Unbiased reviews of new vinyl releases, audiophile reissues, and more
Wednesday, June 23, 2010
Myvinylreview debuts a new feature today, Analog Accessory Review. I've chosen to review a digital tracking force scale because it's one of the most useful tools in keeping your vinyl rig sounding its best. Despite that fact, many of us have never acquired one because of the prohibitively high cost. At only $80, this scale from Audio Additives, finally puts one within the reach of any audiophile.
The Audio Additives Digital Stylus Force Gauge is sold via the online audiophile website, Music Direct. The first unit I received was unfortunately DOA--however, the second unit arrived double-boxed, and worked without a hitch. Made in China, this scale is made of metal and feels quite substantial. It is housed in a padded jewelry-style case, complete with a small screwdriver to install the included batteries, as well as a five-gram calibration weight. The large, easy to read, digital readout allows the user to toggle between grams, ounces, carats, and dwt. This scale also has a taring feature, which isn't really applicable in the measuring of tracking force. Using the five-gram calibration weight consistently returned results accurate within two one-thousandths of a gram.
I tested the real world performance of the Audio Additives as a tracking force scale, by using it to measure the tracking force of my own cartridge. I recently had my local dealer set my cartridge's tracking force at 1.90 grams. The Audio Additives scale measures to three decimal places, or to the thousandth of a gram. When I used it to measure the tracking force of my cartridge, I consistently received readings within a few thousanths of 2.000 grams from the Audio Additives scale. I determined that the additional .1 gram of measured weight can be attributed to the height of its platform, which is a bit higher than is optimal for this application.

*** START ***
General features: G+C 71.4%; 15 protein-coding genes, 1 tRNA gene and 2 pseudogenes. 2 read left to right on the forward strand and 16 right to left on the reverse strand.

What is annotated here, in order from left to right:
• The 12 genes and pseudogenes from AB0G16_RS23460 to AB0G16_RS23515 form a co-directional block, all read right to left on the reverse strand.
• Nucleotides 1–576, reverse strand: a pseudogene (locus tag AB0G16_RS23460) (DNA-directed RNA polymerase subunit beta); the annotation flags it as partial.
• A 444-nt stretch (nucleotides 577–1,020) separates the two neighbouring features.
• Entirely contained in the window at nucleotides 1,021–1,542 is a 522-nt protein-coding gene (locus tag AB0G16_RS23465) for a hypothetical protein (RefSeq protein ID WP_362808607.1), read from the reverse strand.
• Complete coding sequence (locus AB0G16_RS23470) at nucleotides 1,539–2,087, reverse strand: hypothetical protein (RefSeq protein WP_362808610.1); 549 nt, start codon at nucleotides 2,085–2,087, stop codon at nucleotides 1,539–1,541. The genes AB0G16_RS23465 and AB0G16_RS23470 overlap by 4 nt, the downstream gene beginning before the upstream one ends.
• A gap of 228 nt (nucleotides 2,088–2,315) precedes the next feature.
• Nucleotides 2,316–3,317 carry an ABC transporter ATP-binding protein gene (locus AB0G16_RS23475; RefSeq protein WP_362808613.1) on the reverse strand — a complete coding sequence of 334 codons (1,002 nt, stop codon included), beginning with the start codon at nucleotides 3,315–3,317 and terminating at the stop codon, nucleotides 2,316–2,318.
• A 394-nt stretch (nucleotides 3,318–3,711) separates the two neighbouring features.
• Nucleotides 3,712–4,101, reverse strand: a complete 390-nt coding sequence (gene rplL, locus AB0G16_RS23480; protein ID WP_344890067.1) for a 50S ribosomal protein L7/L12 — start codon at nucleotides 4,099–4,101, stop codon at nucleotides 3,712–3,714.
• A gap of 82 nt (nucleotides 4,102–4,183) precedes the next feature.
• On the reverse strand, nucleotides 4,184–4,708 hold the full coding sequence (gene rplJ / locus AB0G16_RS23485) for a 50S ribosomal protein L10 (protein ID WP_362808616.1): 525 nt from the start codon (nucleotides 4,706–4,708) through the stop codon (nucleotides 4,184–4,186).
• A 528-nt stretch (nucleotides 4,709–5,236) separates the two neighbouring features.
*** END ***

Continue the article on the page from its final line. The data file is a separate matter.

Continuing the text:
I compared the Audio Additives scale to the $799 Winds Arm Load Meter ALM-01, which has real time calibration, and which consistently returned readings that were .1 gram less than the Audio Additives scale. Going back to the Audio Additives scale, I was able to compensate for the increased platform height by removing the foam mat on my turntable. Doing so, resulted in consistent readings within a few thousanths of the correct tracking force of 1.900 grams. This appears to be the only issue with the usability of this scale--and depending upon the thickness of your mat, you may or may not be able to use the trick I discovered. Otherwise, you should be able to be confident that the readings you receive will be very close to .1 gram over the actual tracking force.
It appears that this scale sourced from China may have originally been made for some other purpose, such as weighing jewelry--rather than specifically as a stylus force gauge. While it isn't perfect, it is the only such scale that I know of that measures to the thousandth of a gram, that is also so reasonably priced. At $79.99, it is just over twice the cost of the clunky Shure balance beam tracking force scale, which is not only difficult to use, but isn't nearly as accurate. If you're comfortable with subtracting .1 grams from the reading--or, if you can fashion your own work around, such as removing your mat, and you don't already own your own digital scale--you should definitely consider picking up this very affordable option from Audio Additives and Music Direct.
click image below to
order from Music Direct
Posted by My Vinyl Review at Wednesday, June 23, 2010